Artist Paul May found murdered under pile of clothes at Essex flat after hammer attack, court hears

Paul May, 46, was found at the flat on London Road, Westcliff, in February this year. Credit: Essex Police

The body of an artist bludgeoned to death with a hammer was found hidden under a pile of clothes by his alleged killer's landlord, a court heard.

Paul May was discovered at a flat in Westcliff-on-Sea in Essex in February when the owner of the house turned up to change the locks.

The London Road flat had been rented to Abir Miah, 45, who is accused of murdering Mr May with a hammer, before fleeing to his mother's house in London to hide the bloodstained weapon and clothing.

He denies the charge.

On the first day of the trial at Basildon Crown Court, jurors heard how the landlord had arrived at the flat with his handyman after Miah had moved out.

They discovered a pile of clothes in the bedroom and when the clothes were picked up, Mr May's hand could be seen underneath.

He had suffered serious head injuries and was declared dead at the scene.

Christine Agnew KC, prosecuting, told a jury of five women and seven men that Miah and his family had moved into the flat in November 2020.However, in January 2022 his family moved out, leaving him living there alone.

Ms Agnew said that Miah's landlord had trouble getting his rent payments on time and had arrived at the flat on 13 February with a handyman to change the locks.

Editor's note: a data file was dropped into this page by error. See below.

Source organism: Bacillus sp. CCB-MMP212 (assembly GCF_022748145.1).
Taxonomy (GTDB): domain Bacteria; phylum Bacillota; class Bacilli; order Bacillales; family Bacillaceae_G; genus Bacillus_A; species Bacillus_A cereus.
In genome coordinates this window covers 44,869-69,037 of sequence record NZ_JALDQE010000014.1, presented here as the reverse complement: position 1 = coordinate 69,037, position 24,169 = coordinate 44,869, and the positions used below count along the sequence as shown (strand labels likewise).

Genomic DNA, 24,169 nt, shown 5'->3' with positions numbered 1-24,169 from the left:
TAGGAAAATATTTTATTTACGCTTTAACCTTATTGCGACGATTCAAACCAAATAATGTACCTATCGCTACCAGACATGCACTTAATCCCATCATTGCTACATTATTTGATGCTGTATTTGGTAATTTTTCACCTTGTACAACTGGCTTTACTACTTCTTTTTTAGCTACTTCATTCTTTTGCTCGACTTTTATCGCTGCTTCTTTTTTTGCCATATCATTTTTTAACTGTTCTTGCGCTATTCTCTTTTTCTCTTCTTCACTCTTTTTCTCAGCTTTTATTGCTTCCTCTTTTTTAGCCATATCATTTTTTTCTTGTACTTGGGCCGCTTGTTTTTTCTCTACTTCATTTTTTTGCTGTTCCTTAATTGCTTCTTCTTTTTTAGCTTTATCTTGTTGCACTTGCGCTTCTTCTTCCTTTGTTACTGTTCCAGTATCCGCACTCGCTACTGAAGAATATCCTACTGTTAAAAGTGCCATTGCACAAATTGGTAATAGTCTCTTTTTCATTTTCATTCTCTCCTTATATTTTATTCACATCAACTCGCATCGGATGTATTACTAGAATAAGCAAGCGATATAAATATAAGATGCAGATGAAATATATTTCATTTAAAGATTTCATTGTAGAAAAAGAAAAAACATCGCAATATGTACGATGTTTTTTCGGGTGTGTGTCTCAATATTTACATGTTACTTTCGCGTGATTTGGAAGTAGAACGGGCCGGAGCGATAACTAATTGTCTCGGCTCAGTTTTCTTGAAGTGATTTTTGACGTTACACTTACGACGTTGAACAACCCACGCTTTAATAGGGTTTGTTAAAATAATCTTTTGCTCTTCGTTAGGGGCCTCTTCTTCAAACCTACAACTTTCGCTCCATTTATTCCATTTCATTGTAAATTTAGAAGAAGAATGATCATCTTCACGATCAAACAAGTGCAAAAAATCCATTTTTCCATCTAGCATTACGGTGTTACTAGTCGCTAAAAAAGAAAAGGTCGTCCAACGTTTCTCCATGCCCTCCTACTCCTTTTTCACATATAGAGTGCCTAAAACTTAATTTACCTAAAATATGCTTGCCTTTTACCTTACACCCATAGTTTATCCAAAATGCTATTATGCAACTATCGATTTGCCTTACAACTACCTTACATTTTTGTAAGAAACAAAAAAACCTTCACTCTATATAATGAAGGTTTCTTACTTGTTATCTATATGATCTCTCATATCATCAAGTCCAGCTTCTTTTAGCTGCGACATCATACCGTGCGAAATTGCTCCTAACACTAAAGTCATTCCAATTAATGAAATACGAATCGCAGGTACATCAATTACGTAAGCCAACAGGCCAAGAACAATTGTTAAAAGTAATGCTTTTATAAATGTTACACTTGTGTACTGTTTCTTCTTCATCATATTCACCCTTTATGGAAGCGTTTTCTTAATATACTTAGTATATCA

CCTV footage showed Miah going in and out of the flat the previous night, before travelling to his family's home in east London.

Police arrested him there two days later, where officers found bags of clothing which matched what he had been wearing in Westcliff, as well as a hammer.

Forensic examinations showed the blood on the hammer to be Mr May's.

Ms Agnew told the court that the account Miah gave to police about the hammer and clothes was "garbled, confusing and for the most part, untrue".

Following his death, Mr May's family paid tribute to him, calling him "larger than life".

They said he was a keen lover of art, and had been commissioned by rail company C2C in 2013 to do artwork for the boards outside Southend East railway station. 

“He was really proud of that and knowing that his work brightens up people’s day as they head to work is a comfort to us," said his family.

They added: "Paul was a son, a brother, and a father, and his loss really hurts.

"We are so very sad and his death feels so incredibly unfair - he was a larger-than-life character, the life and soul of the party."The trial continues.

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